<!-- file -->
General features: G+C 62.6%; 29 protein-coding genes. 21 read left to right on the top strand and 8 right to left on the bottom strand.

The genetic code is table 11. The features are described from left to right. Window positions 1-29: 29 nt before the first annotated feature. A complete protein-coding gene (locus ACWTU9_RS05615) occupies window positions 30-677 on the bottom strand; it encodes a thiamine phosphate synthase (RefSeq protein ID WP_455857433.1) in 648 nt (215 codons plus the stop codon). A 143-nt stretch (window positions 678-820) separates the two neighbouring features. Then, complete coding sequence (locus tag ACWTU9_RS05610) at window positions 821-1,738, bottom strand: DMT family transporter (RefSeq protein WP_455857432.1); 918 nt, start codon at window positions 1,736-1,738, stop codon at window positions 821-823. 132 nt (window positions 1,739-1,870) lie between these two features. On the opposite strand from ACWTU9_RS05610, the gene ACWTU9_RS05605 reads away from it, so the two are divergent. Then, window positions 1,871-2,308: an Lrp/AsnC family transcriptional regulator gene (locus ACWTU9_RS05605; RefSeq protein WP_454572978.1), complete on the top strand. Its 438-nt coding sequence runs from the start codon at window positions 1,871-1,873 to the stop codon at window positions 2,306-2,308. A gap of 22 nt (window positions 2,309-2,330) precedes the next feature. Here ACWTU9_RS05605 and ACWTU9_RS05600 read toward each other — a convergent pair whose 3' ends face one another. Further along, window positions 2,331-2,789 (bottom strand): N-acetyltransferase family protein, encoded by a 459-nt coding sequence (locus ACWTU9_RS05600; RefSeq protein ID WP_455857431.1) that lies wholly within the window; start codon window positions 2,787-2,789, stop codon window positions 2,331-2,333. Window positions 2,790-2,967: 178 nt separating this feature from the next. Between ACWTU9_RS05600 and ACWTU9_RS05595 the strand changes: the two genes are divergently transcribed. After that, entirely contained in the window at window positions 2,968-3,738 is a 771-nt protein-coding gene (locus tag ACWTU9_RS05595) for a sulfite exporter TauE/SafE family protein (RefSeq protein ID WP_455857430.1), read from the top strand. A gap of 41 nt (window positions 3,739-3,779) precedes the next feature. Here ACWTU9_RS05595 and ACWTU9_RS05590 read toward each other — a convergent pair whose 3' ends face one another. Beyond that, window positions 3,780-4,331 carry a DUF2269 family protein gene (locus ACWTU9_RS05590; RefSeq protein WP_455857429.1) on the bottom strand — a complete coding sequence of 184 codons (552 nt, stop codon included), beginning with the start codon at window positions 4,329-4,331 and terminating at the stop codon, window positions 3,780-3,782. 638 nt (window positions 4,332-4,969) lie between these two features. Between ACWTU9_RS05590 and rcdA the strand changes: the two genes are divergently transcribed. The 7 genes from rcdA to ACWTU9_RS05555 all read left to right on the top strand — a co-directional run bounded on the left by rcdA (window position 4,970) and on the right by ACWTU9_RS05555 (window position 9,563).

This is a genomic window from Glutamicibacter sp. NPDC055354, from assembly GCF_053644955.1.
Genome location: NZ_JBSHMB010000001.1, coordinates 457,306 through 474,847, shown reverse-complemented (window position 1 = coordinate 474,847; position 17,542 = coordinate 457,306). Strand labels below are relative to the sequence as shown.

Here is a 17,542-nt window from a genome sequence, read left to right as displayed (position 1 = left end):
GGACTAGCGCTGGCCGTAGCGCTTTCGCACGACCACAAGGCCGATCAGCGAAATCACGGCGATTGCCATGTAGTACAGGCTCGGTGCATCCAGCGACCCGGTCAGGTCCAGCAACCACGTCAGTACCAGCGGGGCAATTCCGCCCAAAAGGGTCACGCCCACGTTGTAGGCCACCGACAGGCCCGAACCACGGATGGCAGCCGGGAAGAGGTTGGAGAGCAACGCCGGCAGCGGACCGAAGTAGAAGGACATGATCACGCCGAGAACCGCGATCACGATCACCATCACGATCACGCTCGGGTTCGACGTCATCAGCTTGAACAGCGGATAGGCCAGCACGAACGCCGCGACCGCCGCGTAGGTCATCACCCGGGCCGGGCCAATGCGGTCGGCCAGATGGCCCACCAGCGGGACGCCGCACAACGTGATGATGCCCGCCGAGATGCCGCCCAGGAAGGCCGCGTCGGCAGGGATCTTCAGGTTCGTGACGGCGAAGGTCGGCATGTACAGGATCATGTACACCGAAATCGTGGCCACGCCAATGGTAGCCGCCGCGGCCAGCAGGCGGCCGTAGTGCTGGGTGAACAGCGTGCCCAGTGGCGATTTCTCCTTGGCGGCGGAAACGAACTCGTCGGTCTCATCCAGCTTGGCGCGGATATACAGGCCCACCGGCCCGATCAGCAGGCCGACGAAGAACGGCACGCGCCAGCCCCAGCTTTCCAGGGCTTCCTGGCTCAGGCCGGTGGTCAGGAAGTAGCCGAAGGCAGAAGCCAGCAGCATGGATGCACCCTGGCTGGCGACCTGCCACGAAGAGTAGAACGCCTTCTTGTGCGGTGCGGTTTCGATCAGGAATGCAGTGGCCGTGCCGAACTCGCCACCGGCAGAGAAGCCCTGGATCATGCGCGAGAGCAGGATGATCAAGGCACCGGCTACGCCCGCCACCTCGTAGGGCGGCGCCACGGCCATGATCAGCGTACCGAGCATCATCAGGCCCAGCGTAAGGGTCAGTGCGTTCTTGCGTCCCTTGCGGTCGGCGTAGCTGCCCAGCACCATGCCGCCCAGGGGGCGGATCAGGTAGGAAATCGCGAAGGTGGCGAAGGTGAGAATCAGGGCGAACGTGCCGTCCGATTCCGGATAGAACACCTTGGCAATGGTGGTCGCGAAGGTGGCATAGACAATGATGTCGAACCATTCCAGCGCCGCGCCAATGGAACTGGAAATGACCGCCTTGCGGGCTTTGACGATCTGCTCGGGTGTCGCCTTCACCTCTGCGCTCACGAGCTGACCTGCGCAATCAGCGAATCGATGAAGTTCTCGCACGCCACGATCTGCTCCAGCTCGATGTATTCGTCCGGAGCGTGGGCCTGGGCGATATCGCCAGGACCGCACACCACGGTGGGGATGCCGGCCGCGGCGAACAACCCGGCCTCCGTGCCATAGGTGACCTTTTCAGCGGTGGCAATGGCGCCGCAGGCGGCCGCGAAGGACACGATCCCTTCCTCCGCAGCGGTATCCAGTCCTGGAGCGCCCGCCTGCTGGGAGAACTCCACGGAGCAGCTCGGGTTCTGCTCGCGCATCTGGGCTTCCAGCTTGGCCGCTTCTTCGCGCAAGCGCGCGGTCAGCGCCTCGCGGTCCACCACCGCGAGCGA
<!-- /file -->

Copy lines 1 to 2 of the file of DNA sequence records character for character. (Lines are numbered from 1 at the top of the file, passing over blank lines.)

General features: G+C 62.6%; 29 protein-coding genes. 21 read left to right on the top strand and 8 right to left on the bottom strand.

The genetic code is table 11. The features are described from left to right. Window positions 1-29: 29 nt before the first annotated feature. A complete protein-coding gene (locus ACWTU9_RS05615) occupies window positions 30-677 on the bottom strand; it encodes a thiamine phosphate synthase (RefSeq protein ID WP_455857433.1) in 648 nt (215 codons plus the stop codon). A 143-nt stretch (window positions 678-820) separates the two neighbouring features. Then, complete coding sequence (locus tag ACWTU9_RS05610) at window positions 821-1,738, bottom strand: DMT family transporter (RefSeq protein WP_455857432.1); 918 nt, start codon at window positions 1,736-1,738, stop codon at window positions 821-823. 132 nt (window positions 1,739-1,870) lie between these two features. On the opposite strand from ACWTU9_RS05610, the gene ACWTU9_RS05605 reads away from it, so the two are divergent. Then, window positions 1,871-2,308: an Lrp/AsnC family transcriptional regulator gene (locus ACWTU9_RS05605; RefSeq protein WP_454572978.1), complete on the top strand. Its 438-nt coding sequence runs from the start codon at window positions 1,871-1,873 to the stop codon at window positions 2,306-2,308. A gap of 22 nt (window positions 2,309-2,330) precedes the next feature. Here ACWTU9_RS05605 and ACWTU9_RS05600 read toward each other — a convergent pair whose 3' ends face one another. Further along, window positions 2,331-2,789 (bottom strand): N-acetyltransferase family protein, encoded by a 459-nt coding sequence (locus ACWTU9_RS05600; RefSeq protein ID WP_455857431.1) that lies wholly within the window; start codon window positions 2,787-2,789, stop codon window positions 2,331-2,333. Window positions 2,790-2,967: 178 nt separating this feature from the next. Between ACWTU9_RS05600 and ACWTU9_RS05595 the strand changes: the two genes are divergently transcribed. After that, entirely contained in the window at window positions 2,968-3,738 is a 771-nt protein-coding gene (locus tag ACWTU9_RS05595) for a sulfite exporter TauE/SafE family protein (RefSeq protein ID WP_455857430.1), read from the top strand. A gap of 41 nt (window positions 3,739-3,779) precedes the next feature. Here ACWTU9_RS05595 and ACWTU9_RS05590 read toward each other — a convergent pair whose 3' ends face one another. Beyond that, window positions 3,780-4,331 carry a DUF2269 family protein gene (locus ACWTU9_RS05590; RefSeq protein WP_455857429.1) on the bottom strand — a complete coding sequence of 184 codons (552 nt, stop codon included), beginning with the start codon at window positions 4,329-4,331 and terminating at the stop codon, window positions 3,780-3,782. 638 nt (window positions 4,332-4,969) lie between these two features. Between ACWTU9_RS05590 and rcdA the strand changes: the two genes are divergently transcribed. The 7 genes from rcdA to ACWTU9_RS05555 all read left to right on the top strand — a co-directional run bounded on the left by rcdA (window position 4,970) and on the right by ACWTU9_RS05555 (window position 9,563).